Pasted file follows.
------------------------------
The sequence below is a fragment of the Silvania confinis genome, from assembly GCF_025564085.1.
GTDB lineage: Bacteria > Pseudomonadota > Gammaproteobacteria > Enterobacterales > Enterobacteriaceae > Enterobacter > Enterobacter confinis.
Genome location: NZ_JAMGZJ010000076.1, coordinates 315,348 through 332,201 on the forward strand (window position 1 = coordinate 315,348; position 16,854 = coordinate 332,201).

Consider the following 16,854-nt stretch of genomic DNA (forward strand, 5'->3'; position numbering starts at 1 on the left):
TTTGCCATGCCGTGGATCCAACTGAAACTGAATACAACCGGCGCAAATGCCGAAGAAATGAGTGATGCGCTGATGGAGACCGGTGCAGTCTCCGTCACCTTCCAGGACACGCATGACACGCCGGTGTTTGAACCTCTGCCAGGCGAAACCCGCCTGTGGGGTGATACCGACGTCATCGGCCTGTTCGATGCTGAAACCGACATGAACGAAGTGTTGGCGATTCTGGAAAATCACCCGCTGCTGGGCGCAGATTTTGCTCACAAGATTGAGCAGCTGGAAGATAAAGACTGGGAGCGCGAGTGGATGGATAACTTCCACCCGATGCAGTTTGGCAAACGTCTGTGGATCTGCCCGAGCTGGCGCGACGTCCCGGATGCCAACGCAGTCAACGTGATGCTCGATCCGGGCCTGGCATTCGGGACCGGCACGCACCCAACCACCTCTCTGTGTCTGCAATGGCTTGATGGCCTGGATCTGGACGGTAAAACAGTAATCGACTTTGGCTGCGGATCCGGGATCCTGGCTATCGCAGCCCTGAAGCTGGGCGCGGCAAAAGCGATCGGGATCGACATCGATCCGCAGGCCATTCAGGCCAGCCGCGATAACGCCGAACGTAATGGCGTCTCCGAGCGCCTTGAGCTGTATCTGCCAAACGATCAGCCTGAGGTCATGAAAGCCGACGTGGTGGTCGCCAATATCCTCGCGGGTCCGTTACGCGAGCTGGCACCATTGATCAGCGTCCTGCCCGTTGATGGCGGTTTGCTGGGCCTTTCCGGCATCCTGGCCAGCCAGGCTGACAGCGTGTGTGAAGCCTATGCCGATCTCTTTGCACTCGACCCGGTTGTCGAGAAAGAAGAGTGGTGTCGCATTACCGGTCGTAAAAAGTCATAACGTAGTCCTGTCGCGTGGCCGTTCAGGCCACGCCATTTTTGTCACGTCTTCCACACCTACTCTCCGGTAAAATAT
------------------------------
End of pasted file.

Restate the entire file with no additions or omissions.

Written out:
The sequence below is a fragment of the Silvania confinis genome, from assembly GCF_025564085.1.
GTDB lineage: Bacteria > Pseudomonadota > Gammaproteobacteria > Enterobacterales > Enterobacteriaceae > Enterobacter > Enterobacter confinis.
Genome location: NZ_JAMGZJ010000076.1, coordinates 315,348 through 332,201 on the forward strand (window position 1 = coordinate 315,348; position 16,854 = coordinate 332,201).

Consider the following 16,854-nt stretch of genomic DNA (forward strand, 5'->3'; position numbering starts at 1 on the left):
TTTGCCATGCCGTGGATCCAACTGAAACTGAATACAACCGGCGCAAATGCCGAAGAAATGAGTGATGCGCTGATGGAGACCGGTGCAGTCTCCGTCACCTTCCAGGACACGCATGACACGCCGGTGTTTGAACCTCTGCCAGGCGAAACCCGCCTGTGGGGTGATACCGACGTCATCGGCCTGTTCGATGCTGAAACCGACATGAACGAAGTGTTGGCGATTCTGGAAAATCACCCGCTGCTGGGCGCAGATTTTGCTCACAAGATTGAGCAGCTGGAAGATAAAGACTGGGAGCGCGAGTGGATGGATAACTTCCACCCGATGCAGTTTGGCAAACGTCTGTGGATCTGCCCGAGCTGGCGCGACGTCCCGGATGCCAACGCAGTCAACGTGATGCTCGATCCGGGCCTGGCATTCGGGACCGGCACGCACCCAACCACCTCTCTGTGTCTGCAATGGCTTGATGGCCTGGATCTGGACGGTAAAACAGTAATCGACTTTGGCTGCGGATCCGGGATCCTGGCTATCGCAGCCCTGAAGCTGGGCGCGGCAAAAGCGATCGGGATCGACATCGATCCGCAGGCCATTCAGGCCAGCCGCGATAACGCCGAACGTAATGGCGTCTCCGAGCGCCTTGAGCTGTATCTGCCAAACGATCAGCCTGAGGTCATGAAAGCCGACGTGGTGGTCGCCAATATCCTCGCGGGTCCGTTACGCGAGCTGGCACCATTGATCAGCGTCCTGCCCGTTGATGGCGGTTTGCTGGGCCTTTCCGGCATCCTGGCCAGCCAGGCTGACAGCGTGTGTGAAGCCTATGCCGATCTCTTTGCACTCGACCCGGTTGTCGAGAAAGAAGAGTGGTGTCGCATTACCGGTCGTAAAAAGTCATAACGTAGTCCTGTCGCGTGGCCGTTCAGGCCACGCCATTTTTGTCACGTCTTCCACACCTACTCTCCGGTAAAATAT